A tenancy agreement between the landlord and the tenant is just like any other contract, it is legally binding on both parties.
And like all contracts under Eglish law, an assured shorthold tenancy (AST) agreement, for example, becomes legally binding when the parties '� the landlord, tenant and guarantor (if there is one) sign the contract document. If either party fails to perform their obligations: supplying the accommodation as agreed, paying the rent and sticking to the terms of the agreement, then it is enforceable at law - through the court system.
Generally, and advisably, the parties sign an agreement - though it is possible to have a binding tenancy agreement when there is no written document, then determined by the action of the parties, i.e., landlord offers the property up and hands over the keys, the tenant takes up residence and pays the rent '� bingo, all the elements now exists for a legally binding contract.
It's important that both parties understand their obligations under the agreement and therefore landlords / agents should always allow tenants and guarantors time to read and query any items in the contract before signing it. There is usually a clause in the contract to the effect that 'I have read and understood this agreement before signing'�.
The simplest arrangement is for the parties to sign the agreement as the tenancy commences, at the property and while the inventory is checked off and agreed. In the case of a AST there are now several other important documents which should accompany the agreement and these should be signed and attached to the agreement document itself: gas and electric certificates, deposit protection details, the EPC, the How-to-Rent guide etc.
However, sometimes it's not possible to meet together at the property, or the tenancy is to commence at a later date. Signing the contract in advance provides surety for both landlord and tenant in this situation, but having signed it will be very difficult for either party to withdraw.
It's important that the agreement states clearly the date the tenancy will commence, which is the date the keys will be handed over so that occupation can begin. Usually, the landlord will collect the deposit (which must be protected in a government approved scheme within 28 days) and one month's rent in advance.
One example of where the date of commencement of a tenancy was very important was in the case of Lynch v Kirby. An appeal court ruling against a judgement made September 2009 regarding an order for possession reversed the original judge's decision.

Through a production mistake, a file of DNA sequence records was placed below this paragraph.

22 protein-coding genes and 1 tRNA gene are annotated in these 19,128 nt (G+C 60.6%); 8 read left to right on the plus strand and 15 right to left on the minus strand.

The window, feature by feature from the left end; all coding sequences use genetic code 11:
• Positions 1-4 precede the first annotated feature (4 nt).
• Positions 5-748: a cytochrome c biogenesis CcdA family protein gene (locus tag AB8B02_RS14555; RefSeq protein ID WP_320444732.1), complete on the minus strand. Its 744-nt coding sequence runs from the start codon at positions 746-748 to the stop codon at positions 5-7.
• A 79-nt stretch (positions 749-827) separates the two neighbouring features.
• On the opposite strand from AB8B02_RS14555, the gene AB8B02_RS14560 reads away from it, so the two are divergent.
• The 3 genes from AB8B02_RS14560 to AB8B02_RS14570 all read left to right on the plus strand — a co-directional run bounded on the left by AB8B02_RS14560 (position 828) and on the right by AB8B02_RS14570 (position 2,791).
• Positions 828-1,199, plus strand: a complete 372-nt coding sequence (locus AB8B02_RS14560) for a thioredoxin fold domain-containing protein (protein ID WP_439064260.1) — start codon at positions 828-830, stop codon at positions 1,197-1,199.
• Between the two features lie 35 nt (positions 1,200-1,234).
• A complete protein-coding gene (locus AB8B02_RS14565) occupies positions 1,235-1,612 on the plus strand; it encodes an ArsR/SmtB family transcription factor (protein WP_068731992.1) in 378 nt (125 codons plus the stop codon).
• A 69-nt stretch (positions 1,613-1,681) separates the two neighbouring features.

The landlord had agreed to let a room in his premises to the tenant if he could obtain housing benefit. The tenant had entered into occupation on the 20th February 1997, but did not obtained housing benefit until six weeks later, backdated to the start of the tenancy.
The landlord had contended that the tenancy did not actually start until housing benefit was obtained and paid. The tenant argued that the tenancy had commenced upon occupation.
This was important at the time due to the fact that prior to the 28 of February 1997, granting a AST depended on the landlord serving on the tenant a notice under section 20(2) of the Housing Act 1988 '� the Section 20 notice as it was then known. This had to be done before the tenancy was entered into, otherwise the tenancy became a fully Assured Tenancy with security of tenure.
For all AST's entered into after the 28 February 1997 the section 20 notice was no longer required, hence the importance to both parties of establishing the date when the tenancy legally commenced.
The first judge had awarded a possession order to the landlord.
The appeal court judge found for the tenant, agreeing that the tenancy had commenced on the day occupation commences, the 20th February 1997, giving him a fully assured tenancy. Under this tenancy the landlord would only be able to gain possession if the tenant was in breach of his contract of on some other limited grounds, pretty much the situation that will pertain when Section 21 is abolished, as promised.